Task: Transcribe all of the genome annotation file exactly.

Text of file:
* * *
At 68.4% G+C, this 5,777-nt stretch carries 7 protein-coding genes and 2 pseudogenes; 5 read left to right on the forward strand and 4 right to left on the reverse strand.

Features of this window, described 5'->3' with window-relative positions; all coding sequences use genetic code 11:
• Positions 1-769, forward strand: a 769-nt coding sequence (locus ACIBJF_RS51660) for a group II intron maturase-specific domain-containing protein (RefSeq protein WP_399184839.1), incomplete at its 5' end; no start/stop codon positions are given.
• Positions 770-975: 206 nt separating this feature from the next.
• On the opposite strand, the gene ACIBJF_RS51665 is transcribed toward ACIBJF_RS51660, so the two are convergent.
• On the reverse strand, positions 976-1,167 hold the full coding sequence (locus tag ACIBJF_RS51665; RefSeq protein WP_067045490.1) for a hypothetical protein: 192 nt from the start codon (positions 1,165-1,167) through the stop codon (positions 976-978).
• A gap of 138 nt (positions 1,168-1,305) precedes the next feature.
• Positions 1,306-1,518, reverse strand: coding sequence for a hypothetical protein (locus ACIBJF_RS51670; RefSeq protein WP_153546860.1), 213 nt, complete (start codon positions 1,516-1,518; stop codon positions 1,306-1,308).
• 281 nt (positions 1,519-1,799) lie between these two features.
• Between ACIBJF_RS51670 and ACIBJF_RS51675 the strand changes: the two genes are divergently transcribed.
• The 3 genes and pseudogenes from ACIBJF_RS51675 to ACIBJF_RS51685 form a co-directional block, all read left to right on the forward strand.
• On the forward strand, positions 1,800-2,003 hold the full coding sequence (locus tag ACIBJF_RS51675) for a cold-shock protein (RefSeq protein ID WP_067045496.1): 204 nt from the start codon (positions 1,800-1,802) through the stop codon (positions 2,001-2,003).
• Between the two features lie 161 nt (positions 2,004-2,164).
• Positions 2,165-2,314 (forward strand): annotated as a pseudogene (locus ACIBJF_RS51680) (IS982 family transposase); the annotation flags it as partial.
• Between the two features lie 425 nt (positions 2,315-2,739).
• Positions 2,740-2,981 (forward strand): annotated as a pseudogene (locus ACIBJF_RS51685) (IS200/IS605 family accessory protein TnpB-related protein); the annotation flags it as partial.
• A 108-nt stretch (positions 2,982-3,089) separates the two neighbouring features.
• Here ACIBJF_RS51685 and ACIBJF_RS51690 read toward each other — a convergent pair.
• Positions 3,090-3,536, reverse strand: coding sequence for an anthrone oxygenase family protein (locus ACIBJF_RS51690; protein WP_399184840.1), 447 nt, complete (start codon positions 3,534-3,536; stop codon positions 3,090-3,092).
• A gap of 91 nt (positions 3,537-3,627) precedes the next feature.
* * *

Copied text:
At 68.4% G+C, this 5,777-nt stretch carries 7 protein-coding genes and 2 pseudogenes; 5 read left to right on the forward strand and 4 right to left on the reverse strand.

Features of this window, described 5'->3' with window-relative positions; all coding sequences use genetic code 11:
• Positions 1-769, forward strand: a 769-nt coding sequence (locus ACIBJF_RS51660) for a group II intron maturase-specific domain-containing protein (RefSeq protein WP_399184839.1), incomplete at its 5' end; no start/stop codon positions are given.
• Positions 770-975: 206 nt separating this feature from the next.
• On the opposite strand, the gene ACIBJF_RS51665 is transcribed toward ACIBJF_RS51660, so the two are convergent.
• On the reverse strand, positions 976-1,167 hold the full coding sequence (locus tag ACIBJF_RS51665; RefSeq protein WP_067045490.1) for a hypothetical protein: 192 nt from the start codon (positions 1,165-1,167) through the stop codon (positions 976-978).
• A gap of 138 nt (positions 1,168-1,305) precedes the next feature.
• Positions 1,306-1,518, reverse strand: coding sequence for a hypothetical protein (locus ACIBJF_RS51670; RefSeq protein WP_153546860.1), 213 nt, complete (start codon positions 1,516-1,518; stop codon positions 1,306-1,308).
• 281 nt (positions 1,519-1,799) lie between these two features.
• Between ACIBJF_RS51670 and ACIBJF_RS51675 the strand changes: the two genes are divergently transcribed.
• The 3 genes and pseudogenes from ACIBJF_RS51675 to ACIBJF_RS51685 form a co-directional block, all read left to right on the forward strand.
• On the forward strand, positions 1,800-2,003 hold the full coding sequence (locus tag ACIBJF_RS51675) for a cold-shock protein (RefSeq protein ID WP_067045496.1): 204 nt from the start codon (positions 1,800-1,802) through the stop codon (positions 2,001-2,003).
• Between the two features lie 161 nt (positions 2,004-2,164).
• Positions 2,165-2,314 (forward strand): annotated as a pseudogene (locus ACIBJF_RS51680) (IS982 family transposase); the annotation flags it as partial.
• Between the two features lie 425 nt (positions 2,315-2,739).
• Positions 2,740-2,981 (forward strand): annotated as a pseudogene (locus ACIBJF_RS51685) (IS200/IS605 family accessory protein TnpB-related protein); the annotation flags it as partial.
• A 108-nt stretch (positions 2,982-3,089) separates the two neighbouring features.
• Here ACIBJF_RS51685 and ACIBJF_RS51690 read toward each other — a convergent pair.
• Positions 3,090-3,536, reverse strand: coding sequence for an anthrone oxygenase family protein (locus ACIBJF_RS51690; protein WP_399184840.1), 447 nt, complete (start codon positions 3,534-3,536; stop codon positions 3,090-3,092).
• A gap of 91 nt (positions 3,537-3,627) precedes the next feature.